The spectacled caiman (Caiman crocodilus), also known as the white caiman, common caiman, and speckled caiman, is a crocodilian in the family Alligatoridae. It is brownish-, greenish-, or yellowish-gray colored and has a spectacle-like ridge between its eyes, which is where its common name come from. It grows to a length of 1.4–2.5 metres (4.6–8.2 ft) and a weight of 7–40 kilograms (15–88 lb), with males being both longer and heavier than females. Its diet varies seasonally, commonly consisting of crabs, fish, mammals, and snails. Breeding occurs from May to August and 14–40 eggs are laid in July and August. This crocodilian has a large range and population; it is native to much of Latin America, and has been introduced to the United States, Cuba, and Puerto Rico.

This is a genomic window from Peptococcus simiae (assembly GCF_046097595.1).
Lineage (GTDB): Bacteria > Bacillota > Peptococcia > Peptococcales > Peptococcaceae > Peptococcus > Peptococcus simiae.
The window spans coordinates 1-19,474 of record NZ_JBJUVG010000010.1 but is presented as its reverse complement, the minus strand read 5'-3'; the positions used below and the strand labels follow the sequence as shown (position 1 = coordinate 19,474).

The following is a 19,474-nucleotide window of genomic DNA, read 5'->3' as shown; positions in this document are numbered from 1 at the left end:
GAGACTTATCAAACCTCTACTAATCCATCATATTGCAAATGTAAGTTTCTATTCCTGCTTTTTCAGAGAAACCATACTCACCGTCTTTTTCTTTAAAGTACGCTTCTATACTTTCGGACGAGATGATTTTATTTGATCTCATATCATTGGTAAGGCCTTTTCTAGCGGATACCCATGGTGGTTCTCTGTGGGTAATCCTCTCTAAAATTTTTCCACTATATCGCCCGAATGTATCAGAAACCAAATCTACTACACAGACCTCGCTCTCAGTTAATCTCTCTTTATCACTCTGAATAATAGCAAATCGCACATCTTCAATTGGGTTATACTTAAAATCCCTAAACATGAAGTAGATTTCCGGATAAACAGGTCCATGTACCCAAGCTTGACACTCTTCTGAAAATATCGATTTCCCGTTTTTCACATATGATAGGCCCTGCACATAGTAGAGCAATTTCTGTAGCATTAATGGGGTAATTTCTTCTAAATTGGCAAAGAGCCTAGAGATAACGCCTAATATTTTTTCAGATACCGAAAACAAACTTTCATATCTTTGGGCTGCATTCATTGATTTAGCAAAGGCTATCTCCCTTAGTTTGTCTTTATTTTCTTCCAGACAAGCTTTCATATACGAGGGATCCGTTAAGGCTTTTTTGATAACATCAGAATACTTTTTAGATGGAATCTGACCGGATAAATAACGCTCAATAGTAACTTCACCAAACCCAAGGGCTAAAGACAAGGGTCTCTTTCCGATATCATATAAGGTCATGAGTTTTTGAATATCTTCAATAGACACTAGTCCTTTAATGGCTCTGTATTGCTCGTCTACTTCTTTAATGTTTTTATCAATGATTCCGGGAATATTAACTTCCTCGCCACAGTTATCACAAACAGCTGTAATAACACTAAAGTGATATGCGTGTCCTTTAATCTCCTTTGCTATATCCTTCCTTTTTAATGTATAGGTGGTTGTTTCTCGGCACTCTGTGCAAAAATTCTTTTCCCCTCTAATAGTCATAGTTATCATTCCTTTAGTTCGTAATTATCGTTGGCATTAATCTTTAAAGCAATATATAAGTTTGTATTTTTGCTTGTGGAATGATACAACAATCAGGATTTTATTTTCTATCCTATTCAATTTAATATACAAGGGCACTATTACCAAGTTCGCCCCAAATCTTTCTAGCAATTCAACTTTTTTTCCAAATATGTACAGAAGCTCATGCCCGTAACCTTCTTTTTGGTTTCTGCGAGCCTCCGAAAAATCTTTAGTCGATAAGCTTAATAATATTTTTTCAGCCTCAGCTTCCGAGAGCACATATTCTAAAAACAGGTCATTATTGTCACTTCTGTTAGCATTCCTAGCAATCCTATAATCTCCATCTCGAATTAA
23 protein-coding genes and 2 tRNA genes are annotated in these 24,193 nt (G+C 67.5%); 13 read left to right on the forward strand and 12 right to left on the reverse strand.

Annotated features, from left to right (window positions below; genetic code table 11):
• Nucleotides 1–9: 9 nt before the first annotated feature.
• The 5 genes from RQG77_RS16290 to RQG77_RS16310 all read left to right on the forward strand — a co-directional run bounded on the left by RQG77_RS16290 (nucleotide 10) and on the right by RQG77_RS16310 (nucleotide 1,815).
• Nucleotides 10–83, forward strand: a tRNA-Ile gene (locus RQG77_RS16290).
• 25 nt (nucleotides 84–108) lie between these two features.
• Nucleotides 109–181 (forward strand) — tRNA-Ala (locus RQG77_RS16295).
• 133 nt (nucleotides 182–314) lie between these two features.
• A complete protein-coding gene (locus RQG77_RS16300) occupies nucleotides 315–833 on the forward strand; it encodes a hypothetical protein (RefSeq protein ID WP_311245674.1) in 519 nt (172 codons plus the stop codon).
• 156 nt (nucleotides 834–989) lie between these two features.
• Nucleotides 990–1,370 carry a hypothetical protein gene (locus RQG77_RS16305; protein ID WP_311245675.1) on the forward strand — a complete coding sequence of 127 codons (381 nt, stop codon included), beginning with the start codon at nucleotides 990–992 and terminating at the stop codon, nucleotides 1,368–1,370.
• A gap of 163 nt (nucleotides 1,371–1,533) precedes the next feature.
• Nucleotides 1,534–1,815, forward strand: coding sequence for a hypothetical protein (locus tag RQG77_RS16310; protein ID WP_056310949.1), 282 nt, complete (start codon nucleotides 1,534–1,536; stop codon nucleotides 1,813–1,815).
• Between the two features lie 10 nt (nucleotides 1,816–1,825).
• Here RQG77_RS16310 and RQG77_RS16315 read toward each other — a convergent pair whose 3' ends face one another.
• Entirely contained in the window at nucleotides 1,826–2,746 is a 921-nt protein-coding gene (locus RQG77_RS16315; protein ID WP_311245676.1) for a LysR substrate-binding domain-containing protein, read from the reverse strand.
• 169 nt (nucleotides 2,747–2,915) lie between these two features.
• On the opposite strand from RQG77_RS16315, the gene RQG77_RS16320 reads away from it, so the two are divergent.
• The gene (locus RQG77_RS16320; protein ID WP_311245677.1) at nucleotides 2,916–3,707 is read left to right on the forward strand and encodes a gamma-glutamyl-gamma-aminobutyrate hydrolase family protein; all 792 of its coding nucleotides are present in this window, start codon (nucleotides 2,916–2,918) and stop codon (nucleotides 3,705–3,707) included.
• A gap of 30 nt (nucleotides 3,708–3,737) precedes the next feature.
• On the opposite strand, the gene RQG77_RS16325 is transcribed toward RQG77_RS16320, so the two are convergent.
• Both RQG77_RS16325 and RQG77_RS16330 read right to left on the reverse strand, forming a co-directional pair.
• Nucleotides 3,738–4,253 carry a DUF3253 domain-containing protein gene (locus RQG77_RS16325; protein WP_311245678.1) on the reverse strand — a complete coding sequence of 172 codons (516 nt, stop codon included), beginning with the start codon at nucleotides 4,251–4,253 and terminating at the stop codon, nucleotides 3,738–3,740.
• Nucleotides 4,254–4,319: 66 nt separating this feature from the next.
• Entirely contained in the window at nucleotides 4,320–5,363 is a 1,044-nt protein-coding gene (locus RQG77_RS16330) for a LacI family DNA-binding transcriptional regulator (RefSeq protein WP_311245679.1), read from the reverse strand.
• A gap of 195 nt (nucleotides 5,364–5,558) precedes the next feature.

The spectacled caiman was described by Carl Linnaeus in 1758, originally as Lacerta crocodilus. It has since been redescribed several times, including as Caiman sclerops by Schneider in 1801. Although Caiman crocodilus is now the scientific name of the species, some scientists still prefer using sclerops, as having crocodilus as the scientific name for a caiman may cause confusion.
Native to Brazil, Columbia, Costa Rica, Ecuador, Mexico, Peru, Trinidad, Tobago and Venezuela, this very adaptable creature that can thrive in many habitats.
They are carnivores and eat birds, small mammals, insects, fish, crustaceans, amphibians and molluscs.
The Spectacled Caiman is a small to medium sized crocodilian that gets its name from the bony ridge above the eyes that gives it the appearance of wearing spectacles. Adults are olive green in colour with a lighter underside and juveniles are yellow with black to brown bands.